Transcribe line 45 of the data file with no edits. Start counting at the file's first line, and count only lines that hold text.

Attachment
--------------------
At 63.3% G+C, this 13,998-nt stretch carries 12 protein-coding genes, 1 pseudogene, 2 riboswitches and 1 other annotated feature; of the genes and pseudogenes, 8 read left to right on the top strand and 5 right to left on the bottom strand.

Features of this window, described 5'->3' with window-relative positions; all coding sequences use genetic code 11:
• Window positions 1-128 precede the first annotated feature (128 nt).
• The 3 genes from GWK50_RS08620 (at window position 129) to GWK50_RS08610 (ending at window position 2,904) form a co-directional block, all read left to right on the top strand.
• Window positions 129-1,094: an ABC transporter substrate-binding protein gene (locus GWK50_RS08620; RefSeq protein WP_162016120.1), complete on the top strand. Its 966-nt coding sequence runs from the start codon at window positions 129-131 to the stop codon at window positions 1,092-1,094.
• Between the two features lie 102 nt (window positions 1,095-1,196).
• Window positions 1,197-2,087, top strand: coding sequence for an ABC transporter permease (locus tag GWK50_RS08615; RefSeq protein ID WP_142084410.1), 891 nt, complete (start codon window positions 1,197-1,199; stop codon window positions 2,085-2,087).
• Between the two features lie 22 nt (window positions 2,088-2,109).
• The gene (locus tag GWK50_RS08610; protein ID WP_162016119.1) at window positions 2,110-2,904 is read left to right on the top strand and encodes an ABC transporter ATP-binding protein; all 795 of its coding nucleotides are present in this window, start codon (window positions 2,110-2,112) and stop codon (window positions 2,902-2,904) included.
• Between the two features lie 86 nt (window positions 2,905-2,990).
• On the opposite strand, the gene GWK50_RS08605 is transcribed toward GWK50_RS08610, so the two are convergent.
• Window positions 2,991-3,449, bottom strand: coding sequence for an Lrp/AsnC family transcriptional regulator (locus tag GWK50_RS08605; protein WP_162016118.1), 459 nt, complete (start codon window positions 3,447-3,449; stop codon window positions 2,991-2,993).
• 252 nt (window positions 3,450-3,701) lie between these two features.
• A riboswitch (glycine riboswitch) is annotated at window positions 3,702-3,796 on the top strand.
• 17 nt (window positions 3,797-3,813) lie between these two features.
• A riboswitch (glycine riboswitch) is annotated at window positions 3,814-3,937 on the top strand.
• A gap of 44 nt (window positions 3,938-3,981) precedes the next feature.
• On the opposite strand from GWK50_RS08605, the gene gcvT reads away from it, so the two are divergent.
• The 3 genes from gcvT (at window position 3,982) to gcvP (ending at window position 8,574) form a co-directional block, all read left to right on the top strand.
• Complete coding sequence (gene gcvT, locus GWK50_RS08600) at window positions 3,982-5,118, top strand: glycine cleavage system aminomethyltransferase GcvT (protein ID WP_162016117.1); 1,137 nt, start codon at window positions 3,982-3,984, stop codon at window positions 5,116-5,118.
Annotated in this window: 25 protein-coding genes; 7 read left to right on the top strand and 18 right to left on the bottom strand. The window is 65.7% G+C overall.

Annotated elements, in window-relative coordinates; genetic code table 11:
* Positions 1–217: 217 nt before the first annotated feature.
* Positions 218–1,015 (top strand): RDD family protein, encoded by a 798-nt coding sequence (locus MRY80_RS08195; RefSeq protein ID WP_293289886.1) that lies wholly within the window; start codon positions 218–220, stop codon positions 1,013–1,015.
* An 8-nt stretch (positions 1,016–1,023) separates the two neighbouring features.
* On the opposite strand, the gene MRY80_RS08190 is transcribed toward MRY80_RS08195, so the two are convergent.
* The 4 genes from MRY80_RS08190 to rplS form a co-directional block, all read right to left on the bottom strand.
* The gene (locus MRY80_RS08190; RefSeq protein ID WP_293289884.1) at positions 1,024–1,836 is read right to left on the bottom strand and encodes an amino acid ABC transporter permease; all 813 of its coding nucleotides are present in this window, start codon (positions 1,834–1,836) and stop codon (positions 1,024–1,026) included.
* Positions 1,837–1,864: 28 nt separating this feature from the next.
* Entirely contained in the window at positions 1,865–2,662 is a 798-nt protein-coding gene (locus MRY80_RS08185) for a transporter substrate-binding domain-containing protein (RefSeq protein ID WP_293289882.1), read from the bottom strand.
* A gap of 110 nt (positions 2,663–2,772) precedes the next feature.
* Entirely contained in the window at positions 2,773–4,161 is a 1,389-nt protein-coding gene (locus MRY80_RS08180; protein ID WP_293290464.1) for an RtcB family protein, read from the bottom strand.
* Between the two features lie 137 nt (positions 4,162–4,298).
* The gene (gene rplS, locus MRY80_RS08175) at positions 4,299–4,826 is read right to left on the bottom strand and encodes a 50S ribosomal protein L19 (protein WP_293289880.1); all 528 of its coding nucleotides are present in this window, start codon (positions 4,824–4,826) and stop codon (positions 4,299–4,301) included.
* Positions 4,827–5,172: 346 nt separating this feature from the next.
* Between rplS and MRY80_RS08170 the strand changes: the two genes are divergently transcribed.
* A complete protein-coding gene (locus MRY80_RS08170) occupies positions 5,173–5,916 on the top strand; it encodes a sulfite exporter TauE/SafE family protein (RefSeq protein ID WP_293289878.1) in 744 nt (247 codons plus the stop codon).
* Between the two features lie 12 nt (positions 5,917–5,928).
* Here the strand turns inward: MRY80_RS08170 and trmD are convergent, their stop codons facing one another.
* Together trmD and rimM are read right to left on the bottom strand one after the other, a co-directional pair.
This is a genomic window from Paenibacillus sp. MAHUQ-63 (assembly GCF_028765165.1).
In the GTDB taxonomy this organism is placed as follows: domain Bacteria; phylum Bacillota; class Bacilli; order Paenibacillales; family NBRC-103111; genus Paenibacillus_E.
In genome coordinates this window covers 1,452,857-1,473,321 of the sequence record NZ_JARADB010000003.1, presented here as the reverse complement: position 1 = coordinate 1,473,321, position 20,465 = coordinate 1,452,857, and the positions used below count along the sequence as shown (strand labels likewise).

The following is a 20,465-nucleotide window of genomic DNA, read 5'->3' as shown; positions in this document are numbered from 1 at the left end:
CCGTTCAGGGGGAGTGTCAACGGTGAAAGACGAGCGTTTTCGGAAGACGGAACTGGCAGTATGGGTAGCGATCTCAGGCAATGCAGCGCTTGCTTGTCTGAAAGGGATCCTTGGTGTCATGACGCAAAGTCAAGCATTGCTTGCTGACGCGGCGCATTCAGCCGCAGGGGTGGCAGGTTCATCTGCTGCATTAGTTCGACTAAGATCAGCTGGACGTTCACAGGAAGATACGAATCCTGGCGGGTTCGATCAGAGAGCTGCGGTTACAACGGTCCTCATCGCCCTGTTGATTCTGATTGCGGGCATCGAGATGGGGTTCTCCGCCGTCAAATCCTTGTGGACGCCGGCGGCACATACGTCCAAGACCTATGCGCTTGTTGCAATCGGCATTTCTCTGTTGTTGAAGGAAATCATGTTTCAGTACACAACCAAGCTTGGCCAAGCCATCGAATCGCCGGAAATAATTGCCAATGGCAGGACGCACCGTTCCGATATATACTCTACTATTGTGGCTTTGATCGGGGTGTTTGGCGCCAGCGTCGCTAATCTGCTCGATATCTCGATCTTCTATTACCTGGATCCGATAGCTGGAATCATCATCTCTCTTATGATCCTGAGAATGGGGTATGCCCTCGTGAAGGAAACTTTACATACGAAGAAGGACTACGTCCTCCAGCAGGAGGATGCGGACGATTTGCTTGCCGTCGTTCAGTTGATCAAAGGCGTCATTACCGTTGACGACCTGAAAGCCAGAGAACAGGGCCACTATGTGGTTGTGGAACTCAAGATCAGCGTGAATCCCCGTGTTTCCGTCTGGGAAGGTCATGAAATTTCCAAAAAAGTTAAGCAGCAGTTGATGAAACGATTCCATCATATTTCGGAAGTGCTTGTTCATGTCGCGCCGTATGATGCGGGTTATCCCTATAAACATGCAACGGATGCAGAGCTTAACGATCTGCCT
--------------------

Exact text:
CCGTTCAGGGGGAGTGTCAACGGTGAAAGACGAGCGTTTTCGGAAGACGGAACTGGCAGTATGGGTAGCGATCTCAGGCAATGCAGCGCTTGCTTGTCTGAAAGGGATCCTTGGTGTCATGACGCAAAGTCAAGCATTGCTTGCTGACGCGGCGCATTCAGCCGCAGGGGTGGCAGGTTCATCTGCTGCATTAGTTCGACTAAGATCAGCTGGACGTTCACAGGAAGATACGAATCCTGGCGGGTTCGATCAGAGAGCTGCGGTTACAACGGTCCTCATCGCCCTGTTGATTCTGATTGCGGGCATCGAGATGGGGTTCTCCGCCGTCAAATCCTTGTGGACGCCGGCGGCACATACGTCCAAGACCTATGCGCTTGTTGCAATCGGCATTTCTCTGTTGTTGAAGGAAATCATGTTTCAGTACACAACCAAGCTTGGCCAAGCCATCGAATCGCCGGAAATAATTGCCAATGGCAGGACGCACCGTTCCGATATATACTCTACTATTGTGGCTTTGATCGGGGTGTTTGGCGCCAGCGTCGCTAATCTGCTCGATATCTCGATCTTCTATTACCTGGATCCGATAGCTGGAATCATCATCTCTCTTATGATCCTGAGAATGGGGTATGCCCTCGTGAAGGAAACTTTACATACGAAGAAGGACTACGTCCTCCAGCAGGAGGATGCGGACGATTTGCTTGCCGTCGTTCAGTTGATCAAAGGCGTCATTACCGTTGACGACCTGAAAGCCAGAGAACAGGGCCACTATGTGGTTGTGGAACTCAAGATCAGCGTGAATCCCCGTGTTTCCGTCTGGGAAGGTCATGAAATTTCCAAAAAAGTTAAGCAGCAGTTGATGAAACGATTCCATCATATTTCGGAAGTGCTTGTTCATGTCGCGCCGTATGATGCGGGTTATCCCTATAAACATGCAACGGATGCAGAGCTTAACGATCTGCCT